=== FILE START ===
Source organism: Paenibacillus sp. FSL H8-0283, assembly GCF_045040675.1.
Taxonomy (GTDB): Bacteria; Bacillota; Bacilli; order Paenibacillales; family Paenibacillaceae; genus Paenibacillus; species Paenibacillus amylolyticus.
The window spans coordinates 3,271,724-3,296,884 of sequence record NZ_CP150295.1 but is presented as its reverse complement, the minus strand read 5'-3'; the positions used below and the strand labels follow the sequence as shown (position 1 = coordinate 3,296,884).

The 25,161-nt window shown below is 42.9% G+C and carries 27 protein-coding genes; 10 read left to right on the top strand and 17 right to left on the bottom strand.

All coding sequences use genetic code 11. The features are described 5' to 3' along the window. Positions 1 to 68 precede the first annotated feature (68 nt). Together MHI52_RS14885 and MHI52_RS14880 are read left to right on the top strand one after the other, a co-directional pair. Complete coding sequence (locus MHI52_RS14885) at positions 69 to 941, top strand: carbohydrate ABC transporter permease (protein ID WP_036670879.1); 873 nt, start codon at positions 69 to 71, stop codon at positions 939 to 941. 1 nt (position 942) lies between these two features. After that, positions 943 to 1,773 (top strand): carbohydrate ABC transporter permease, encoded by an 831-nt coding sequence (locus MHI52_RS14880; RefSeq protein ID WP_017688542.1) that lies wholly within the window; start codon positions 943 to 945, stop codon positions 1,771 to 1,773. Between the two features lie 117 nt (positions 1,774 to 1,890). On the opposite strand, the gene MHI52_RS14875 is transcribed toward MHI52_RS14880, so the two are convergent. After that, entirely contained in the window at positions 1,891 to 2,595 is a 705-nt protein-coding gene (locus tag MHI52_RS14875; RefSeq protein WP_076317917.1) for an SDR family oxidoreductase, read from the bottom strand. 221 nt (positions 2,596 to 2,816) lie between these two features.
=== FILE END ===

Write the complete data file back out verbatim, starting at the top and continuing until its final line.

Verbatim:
Source organism: Paenibacillus sp. FSL H8-0283, assembly GCF_045040675.1.
Taxonomy (GTDB): Bacteria; Bacillota; Bacilli; order Paenibacillales; family Paenibacillaceae; genus Paenibacillus; species Paenibacillus amylolyticus.
The window spans coordinates 3,271,724-3,296,884 of sequence record NZ_CP150295.1 but is presented as its reverse complement, the minus strand read 5'-3'; the positions used below and the strand labels follow the sequence as shown (position 1 = coordinate 3,296,884).

The 25,161-nt window shown below is 42.9% G+C and carries 27 protein-coding genes; 10 read left to right on the top strand and 17 right to left on the bottom strand.

All coding sequences use genetic code 11. The features are described 5' to 3' along the window. Positions 1 to 68 precede the first annotated feature (68 nt). Together MHI52_RS14885 and MHI52_RS14880 are read left to right on the top strand one after the other, a co-directional pair. Complete coding sequence (locus MHI52_RS14885) at positions 69 to 941, top strand: carbohydrate ABC transporter permease (protein ID WP_036670879.1); 873 nt, start codon at positions 69 to 71, stop codon at positions 939 to 941. 1 nt (position 942) lies between these two features. After that, positions 943 to 1,773 (top strand): carbohydrate ABC transporter permease, encoded by an 831-nt coding sequence (locus MHI52_RS14880; RefSeq protein ID WP_017688542.1) that lies wholly within the window; start codon positions 943 to 945, stop codon positions 1,771 to 1,773. Between the two features lie 117 nt (positions 1,774 to 1,890). On the opposite strand, the gene MHI52_RS14875 is transcribed toward MHI52_RS14880, so the two are convergent. After that, entirely contained in the window at positions 1,891 to 2,595 is a 705-nt protein-coding gene (locus tag MHI52_RS14875; RefSeq protein WP_076317917.1) for an SDR family oxidoreductase, read from the bottom strand. 221 nt (positions 2,596 to 2,816) lie between these two features.